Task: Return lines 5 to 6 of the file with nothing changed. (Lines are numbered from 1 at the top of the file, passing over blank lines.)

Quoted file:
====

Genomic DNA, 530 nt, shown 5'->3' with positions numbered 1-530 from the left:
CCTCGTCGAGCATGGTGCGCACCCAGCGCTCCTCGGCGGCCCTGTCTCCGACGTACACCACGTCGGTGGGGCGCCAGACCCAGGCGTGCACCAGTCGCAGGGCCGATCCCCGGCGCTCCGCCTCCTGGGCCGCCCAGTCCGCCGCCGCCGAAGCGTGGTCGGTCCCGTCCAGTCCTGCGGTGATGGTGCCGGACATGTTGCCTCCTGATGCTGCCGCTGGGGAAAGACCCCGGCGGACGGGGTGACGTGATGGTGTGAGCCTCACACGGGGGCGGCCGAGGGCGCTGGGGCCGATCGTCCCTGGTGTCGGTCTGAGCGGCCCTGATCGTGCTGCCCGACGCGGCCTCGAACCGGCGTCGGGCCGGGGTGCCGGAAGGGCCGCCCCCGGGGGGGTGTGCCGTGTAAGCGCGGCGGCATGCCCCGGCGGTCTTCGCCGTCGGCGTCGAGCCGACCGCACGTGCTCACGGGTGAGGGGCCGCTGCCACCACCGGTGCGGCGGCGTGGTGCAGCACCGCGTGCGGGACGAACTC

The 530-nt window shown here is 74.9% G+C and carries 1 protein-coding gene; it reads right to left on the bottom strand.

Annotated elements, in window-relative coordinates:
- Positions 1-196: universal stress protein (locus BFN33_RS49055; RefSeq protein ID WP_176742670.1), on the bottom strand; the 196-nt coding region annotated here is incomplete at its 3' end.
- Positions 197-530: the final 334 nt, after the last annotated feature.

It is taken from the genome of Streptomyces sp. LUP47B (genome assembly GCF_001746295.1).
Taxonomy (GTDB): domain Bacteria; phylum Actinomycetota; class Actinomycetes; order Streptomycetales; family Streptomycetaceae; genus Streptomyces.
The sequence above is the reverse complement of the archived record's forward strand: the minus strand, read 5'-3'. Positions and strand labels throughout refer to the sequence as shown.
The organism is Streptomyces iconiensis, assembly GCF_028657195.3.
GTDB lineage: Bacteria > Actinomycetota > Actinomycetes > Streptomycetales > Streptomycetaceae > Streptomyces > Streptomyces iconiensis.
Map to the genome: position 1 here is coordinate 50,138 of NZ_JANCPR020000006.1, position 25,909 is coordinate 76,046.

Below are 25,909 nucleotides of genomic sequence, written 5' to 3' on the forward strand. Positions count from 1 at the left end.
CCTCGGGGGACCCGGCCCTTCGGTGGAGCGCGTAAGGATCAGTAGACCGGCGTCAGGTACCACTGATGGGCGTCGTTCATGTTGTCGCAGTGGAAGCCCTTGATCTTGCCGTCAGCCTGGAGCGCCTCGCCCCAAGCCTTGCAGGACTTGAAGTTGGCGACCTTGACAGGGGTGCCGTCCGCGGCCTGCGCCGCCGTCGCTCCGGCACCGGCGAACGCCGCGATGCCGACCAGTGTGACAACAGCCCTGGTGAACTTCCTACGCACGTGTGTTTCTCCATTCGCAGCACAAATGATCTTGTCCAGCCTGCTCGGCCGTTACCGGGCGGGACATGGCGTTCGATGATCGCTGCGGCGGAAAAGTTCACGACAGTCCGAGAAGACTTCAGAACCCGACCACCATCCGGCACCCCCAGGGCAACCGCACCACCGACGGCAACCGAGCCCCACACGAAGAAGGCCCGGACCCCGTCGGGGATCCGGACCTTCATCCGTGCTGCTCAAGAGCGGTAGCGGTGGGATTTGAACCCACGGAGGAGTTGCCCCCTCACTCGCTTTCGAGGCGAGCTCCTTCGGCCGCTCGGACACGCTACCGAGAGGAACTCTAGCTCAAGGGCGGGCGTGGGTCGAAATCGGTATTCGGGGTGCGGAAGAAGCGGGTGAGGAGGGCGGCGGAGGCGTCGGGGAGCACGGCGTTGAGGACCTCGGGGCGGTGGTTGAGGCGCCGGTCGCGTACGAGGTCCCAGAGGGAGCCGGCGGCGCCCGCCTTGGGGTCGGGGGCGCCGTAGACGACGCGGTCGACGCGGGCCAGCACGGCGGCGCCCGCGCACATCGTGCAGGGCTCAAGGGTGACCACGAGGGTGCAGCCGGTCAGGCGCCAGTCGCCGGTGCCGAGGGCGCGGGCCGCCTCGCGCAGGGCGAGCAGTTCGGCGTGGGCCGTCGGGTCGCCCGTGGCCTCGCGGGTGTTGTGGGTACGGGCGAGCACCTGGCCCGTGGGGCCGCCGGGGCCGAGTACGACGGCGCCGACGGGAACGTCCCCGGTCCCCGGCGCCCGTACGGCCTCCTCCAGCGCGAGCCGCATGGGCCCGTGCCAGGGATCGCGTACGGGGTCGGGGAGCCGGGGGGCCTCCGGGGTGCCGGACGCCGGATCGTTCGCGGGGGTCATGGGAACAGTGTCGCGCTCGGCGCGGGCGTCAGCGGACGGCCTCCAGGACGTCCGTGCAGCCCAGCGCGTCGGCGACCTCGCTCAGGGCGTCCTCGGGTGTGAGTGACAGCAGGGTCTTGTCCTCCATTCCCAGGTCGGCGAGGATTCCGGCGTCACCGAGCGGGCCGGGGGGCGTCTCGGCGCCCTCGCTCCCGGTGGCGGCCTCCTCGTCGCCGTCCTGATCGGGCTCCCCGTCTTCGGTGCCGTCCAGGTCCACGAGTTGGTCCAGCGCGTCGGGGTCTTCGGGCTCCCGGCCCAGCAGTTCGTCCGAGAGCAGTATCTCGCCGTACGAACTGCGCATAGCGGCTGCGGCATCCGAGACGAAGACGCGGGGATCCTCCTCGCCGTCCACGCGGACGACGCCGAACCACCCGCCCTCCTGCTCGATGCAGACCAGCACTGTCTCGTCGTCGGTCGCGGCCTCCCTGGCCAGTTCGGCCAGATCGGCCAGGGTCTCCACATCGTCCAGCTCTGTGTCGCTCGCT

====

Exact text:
- Positions 1-196: universal stress protein (locus BFN33_RS49055; RefSeq protein ID WP_176742670.1), on the bottom strand; the 196-nt coding region annotated here is incomplete at its 3' end.
- Positions 197-530: the final 334 nt, after the last annotated feature.